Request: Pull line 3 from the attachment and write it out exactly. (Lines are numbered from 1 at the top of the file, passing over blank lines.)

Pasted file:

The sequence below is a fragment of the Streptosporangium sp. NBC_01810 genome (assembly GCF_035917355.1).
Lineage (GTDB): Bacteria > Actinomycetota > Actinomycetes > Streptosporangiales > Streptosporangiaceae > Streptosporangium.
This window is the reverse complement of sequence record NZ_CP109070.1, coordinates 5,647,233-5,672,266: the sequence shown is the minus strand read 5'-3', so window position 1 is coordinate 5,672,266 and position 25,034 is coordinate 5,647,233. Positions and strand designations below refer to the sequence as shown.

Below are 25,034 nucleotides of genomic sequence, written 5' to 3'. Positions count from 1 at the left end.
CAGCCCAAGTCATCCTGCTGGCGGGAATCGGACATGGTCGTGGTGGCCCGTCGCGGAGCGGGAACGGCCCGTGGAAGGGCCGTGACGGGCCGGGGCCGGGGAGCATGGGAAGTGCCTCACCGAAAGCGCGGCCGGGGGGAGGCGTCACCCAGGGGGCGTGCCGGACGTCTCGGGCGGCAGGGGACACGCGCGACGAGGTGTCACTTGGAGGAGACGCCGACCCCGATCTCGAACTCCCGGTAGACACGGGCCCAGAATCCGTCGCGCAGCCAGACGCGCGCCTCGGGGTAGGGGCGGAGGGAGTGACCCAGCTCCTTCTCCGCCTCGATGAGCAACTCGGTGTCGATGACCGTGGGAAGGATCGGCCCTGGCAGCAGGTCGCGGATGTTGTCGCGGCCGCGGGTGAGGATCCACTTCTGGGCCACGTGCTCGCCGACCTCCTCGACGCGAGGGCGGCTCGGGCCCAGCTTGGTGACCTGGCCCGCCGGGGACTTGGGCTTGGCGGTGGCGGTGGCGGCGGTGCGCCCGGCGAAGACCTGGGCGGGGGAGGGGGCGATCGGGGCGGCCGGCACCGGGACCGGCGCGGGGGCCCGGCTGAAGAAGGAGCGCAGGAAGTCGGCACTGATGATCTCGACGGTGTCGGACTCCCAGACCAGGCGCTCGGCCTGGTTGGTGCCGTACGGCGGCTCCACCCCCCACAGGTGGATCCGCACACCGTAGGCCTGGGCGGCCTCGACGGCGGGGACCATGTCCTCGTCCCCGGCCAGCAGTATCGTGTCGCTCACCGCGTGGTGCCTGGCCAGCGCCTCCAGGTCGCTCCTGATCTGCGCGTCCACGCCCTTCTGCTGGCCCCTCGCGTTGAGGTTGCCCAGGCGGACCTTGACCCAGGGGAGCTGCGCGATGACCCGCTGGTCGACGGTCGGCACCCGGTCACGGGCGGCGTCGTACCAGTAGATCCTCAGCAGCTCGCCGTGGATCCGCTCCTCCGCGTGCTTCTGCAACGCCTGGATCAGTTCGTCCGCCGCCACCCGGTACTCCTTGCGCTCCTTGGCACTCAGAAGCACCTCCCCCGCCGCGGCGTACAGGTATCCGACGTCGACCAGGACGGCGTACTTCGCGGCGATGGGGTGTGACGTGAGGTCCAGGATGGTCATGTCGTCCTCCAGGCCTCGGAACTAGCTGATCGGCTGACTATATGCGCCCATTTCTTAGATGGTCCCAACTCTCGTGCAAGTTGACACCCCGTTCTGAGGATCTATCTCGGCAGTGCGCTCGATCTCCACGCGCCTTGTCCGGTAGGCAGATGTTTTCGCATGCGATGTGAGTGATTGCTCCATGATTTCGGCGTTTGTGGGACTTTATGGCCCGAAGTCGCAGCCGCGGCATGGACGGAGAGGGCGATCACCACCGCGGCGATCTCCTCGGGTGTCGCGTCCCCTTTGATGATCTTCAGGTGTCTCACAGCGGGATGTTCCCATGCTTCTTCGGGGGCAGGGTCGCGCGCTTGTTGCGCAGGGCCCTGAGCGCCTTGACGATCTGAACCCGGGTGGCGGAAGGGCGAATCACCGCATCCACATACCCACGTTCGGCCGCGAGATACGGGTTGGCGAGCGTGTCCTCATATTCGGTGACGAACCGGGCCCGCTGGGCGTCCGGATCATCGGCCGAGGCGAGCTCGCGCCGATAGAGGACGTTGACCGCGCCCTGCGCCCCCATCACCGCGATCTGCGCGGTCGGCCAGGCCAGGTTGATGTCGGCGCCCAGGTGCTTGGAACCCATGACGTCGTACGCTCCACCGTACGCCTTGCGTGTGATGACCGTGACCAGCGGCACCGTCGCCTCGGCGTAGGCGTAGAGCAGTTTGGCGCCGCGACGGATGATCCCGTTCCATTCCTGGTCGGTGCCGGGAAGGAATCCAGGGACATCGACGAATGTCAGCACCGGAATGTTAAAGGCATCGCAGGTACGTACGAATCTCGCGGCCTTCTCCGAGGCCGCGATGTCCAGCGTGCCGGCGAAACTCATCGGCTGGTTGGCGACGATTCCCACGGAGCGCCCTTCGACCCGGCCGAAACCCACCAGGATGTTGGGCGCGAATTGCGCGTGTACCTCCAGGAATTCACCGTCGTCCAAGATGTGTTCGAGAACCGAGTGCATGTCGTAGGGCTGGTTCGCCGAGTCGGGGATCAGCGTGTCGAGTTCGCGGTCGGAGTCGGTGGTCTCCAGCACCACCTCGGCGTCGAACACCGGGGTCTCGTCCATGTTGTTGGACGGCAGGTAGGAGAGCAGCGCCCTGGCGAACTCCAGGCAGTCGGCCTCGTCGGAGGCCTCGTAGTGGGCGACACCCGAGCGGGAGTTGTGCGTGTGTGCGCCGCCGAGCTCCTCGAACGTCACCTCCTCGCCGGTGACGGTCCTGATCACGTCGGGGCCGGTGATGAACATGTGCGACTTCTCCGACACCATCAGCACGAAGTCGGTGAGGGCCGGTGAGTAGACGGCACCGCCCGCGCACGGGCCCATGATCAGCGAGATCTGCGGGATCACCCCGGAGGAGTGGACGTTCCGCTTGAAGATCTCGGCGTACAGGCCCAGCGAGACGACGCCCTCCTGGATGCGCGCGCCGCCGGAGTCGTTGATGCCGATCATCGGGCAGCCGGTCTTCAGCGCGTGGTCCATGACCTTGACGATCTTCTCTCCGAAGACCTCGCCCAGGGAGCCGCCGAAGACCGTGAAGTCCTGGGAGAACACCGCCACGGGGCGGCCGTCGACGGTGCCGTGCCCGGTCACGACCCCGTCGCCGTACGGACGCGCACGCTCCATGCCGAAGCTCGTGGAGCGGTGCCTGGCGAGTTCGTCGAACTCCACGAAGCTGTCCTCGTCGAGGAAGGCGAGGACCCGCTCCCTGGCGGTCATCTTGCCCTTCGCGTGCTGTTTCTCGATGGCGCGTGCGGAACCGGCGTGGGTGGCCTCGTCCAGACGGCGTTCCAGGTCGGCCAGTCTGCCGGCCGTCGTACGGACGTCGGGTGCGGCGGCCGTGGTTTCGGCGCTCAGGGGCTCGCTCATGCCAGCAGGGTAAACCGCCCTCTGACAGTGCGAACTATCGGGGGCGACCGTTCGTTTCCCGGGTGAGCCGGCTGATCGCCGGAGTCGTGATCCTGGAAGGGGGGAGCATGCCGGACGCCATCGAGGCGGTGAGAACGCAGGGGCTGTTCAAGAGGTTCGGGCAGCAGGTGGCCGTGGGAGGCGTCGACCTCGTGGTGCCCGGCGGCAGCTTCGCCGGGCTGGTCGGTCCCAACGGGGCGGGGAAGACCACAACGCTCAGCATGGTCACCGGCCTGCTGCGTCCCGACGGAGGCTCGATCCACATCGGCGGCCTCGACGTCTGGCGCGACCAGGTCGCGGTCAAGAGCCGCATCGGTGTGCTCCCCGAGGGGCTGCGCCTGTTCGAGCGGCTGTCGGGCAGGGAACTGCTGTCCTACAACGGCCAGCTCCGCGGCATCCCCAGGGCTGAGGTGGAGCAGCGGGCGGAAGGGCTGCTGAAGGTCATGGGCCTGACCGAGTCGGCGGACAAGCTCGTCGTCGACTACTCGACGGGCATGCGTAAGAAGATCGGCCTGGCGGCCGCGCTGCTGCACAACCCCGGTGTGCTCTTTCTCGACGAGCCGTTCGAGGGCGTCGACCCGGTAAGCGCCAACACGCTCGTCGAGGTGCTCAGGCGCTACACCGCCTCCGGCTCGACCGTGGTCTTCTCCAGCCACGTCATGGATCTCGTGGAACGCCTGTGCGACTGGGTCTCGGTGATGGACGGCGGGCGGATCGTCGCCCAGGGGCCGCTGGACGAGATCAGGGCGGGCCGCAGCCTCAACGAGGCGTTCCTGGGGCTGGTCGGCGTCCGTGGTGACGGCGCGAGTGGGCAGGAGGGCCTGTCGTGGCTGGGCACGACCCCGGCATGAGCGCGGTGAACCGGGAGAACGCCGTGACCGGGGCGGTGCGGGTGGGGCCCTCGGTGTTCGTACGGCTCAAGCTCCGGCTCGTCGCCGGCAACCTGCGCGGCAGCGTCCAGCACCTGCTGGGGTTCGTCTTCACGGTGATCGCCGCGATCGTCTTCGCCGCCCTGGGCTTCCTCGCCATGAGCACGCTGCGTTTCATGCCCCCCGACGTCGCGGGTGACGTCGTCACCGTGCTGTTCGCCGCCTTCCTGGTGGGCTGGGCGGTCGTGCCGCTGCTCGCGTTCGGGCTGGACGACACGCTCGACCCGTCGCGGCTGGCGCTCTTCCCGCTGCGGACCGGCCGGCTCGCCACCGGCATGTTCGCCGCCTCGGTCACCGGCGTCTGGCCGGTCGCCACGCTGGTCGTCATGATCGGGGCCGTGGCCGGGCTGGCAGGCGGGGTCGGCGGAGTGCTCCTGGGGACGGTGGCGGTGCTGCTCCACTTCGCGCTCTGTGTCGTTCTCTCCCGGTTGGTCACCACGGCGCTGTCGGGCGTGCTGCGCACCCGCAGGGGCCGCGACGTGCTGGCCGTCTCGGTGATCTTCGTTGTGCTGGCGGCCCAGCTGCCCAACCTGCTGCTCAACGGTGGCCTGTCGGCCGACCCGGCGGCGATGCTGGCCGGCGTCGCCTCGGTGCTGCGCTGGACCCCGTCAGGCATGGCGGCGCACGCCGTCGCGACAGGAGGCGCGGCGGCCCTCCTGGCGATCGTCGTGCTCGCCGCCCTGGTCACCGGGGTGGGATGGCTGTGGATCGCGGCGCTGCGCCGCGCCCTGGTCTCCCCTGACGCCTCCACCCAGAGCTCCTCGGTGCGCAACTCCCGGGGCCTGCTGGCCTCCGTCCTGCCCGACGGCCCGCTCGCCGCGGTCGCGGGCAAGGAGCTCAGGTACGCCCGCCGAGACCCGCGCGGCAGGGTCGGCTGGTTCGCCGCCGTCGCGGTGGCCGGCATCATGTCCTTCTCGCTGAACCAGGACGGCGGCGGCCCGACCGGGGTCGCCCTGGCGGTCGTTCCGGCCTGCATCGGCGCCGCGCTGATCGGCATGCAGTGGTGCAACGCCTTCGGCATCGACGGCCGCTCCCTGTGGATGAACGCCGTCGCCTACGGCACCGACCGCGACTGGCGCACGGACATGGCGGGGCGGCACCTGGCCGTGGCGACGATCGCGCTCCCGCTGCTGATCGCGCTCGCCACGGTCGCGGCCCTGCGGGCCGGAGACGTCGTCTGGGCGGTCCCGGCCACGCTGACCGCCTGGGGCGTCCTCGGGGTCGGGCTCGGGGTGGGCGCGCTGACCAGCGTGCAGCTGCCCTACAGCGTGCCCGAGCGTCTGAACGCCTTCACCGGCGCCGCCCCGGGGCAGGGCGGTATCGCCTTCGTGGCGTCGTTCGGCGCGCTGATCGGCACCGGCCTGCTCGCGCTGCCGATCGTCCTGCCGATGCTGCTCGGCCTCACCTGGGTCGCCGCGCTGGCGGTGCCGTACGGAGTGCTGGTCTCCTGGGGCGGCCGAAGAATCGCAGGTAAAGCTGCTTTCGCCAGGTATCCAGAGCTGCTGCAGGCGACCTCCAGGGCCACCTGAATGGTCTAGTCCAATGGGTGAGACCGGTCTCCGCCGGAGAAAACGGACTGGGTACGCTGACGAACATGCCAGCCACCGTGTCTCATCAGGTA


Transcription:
This window is the reverse complement of sequence record NZ_CP109070.1, coordinates 5,647,233-5,672,266: the sequence shown is the minus strand read 5'-3', so window position 1 is coordinate 5,672,266 and position 25,034 is coordinate 5,647,233. Positions and strand designations below refer to the sequence as shown.